Are you hoping for a better, more equitable future? Are you ready to take steps today that will help your students? While the topic is complex, clarifying key terms and revisiting these six basics of inclusive learning communities—each coupled with specific inquiry-based learning practices—can turn your aspirations into opportunities, whether at the beginning of a new term or at any point during the school year.

Providing a more just and effective education for all students requires concrete action that begins with attention to these questions:

What does it mean to build an inclusive learning community?

What are some fundamentals that are critical to inclusion across the curriculum and for all age groups?

Elementary school kids raising hands to teacher

1. Awareness

Educators must know that with their own awareness of their words and actions, they are building a community. By doing so mindfully and intentionally, they will enhance the myriad benefits an inclusive community offers for all learners.¹ These benefits, both academic and social-emotional, increase the likelihood of the “long-term flourishing,” as teacher-author Dave Stuart Jr. puts it, of individuals and societies.²

Awareness and self-reflection often involve clarifying language: What does it mean to be “inclusive”? The narrowest definition in K–12 education is historically linked to special education, particularly for students with physical, intellectual, or developmental disabilities. While full inclusion may not work for every child, as most educators know, when students receive education in the least restrictive environment, research shows they are more successful both academically and socially.³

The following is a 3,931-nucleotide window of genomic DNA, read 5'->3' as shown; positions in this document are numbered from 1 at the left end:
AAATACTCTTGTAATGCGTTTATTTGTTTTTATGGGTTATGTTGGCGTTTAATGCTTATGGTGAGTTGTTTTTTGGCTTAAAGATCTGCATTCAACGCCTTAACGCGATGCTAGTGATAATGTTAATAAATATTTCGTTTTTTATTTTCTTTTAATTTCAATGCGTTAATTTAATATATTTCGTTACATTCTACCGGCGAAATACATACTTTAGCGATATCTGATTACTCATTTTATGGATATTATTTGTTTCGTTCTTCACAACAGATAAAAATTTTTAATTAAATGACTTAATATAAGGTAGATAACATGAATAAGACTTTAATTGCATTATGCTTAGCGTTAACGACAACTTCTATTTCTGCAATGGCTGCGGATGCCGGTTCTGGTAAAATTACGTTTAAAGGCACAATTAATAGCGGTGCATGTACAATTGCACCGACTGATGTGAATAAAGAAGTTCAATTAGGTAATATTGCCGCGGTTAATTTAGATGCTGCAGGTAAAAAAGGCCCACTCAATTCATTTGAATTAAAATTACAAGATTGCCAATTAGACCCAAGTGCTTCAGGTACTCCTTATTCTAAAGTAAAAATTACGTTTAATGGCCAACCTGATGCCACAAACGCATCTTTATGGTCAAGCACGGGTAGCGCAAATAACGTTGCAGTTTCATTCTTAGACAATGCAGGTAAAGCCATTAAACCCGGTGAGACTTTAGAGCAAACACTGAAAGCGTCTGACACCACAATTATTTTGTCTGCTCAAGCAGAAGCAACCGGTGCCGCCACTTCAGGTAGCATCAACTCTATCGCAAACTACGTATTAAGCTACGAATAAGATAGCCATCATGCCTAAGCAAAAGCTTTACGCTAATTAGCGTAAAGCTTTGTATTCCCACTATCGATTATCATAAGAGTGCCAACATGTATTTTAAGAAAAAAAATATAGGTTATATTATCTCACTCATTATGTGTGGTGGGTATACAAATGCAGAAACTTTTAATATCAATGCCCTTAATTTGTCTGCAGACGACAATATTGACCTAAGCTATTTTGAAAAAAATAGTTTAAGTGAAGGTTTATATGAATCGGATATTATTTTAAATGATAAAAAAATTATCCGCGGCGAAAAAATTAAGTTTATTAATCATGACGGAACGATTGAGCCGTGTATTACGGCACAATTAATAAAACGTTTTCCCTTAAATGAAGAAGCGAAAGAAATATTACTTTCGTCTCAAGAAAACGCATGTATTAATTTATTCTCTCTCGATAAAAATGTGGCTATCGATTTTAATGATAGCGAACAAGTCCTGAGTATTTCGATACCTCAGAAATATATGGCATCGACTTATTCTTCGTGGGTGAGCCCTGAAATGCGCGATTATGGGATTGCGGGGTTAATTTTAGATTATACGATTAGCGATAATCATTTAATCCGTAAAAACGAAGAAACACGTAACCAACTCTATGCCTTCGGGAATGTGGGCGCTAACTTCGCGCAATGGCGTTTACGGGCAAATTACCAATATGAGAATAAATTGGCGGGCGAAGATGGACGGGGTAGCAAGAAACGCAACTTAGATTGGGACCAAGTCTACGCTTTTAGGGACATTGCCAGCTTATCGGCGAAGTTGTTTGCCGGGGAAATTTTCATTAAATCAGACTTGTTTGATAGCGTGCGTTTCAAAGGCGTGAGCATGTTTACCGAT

Over time, the concept of inclusion has broadened to recognize a range of other student needs—linguistic and cultural responsiveness; neurodiversity; and ways to address racial, gender, and economic trauma and inequality—as well as awareness that individual students can be twice or thrice exceptional, thus affected by more than just one variable. Eventually, in its most expanded sense, inclusion honors the varied ways in which we all learn, at times differently from how others learn or from some presumed norm.

2. Feeling Safe

A true fundamental of an inclusive learning community is ensuring learners feel safe, which includes feeling able to openly discuss what matters to them. Beyond just physical safety, our instructional choices and expectations can help build emotional safety in our classrooms, contributing to risk-taking and growth mindsets. “Educators can promote inclusivity by creating environments where students can openly discuss thoughts and feelings about privilege and structural oppression,” as Alexis Anderson notes,⁴ but most students need to learn how to have civil, respectful, effective discussions of complex subjects. When students engage in Shared Inquiry™ across the curriculum, they not only understand content better but also gradually learn the lifelong skill of how to learn from others, recognizing everyone’s need to feel safe.

3. Belonging

Knowing that your presence matters, that you are a key part of the group, is a third fundamental of inclusive learning communities. In inquiry-based learning, teachers start with the expectation that no one has all the answers—especially when we’re thinking about complex content that raises essential questions that everyone cares about. Then, by using skillful open questioning, teachers model curiosity and interest in the reactions, questions, ideas, and perspectives of everyone. They regularly look for opportunities to help all students see how much everyone’s contributions help the group go deeper and understand something better.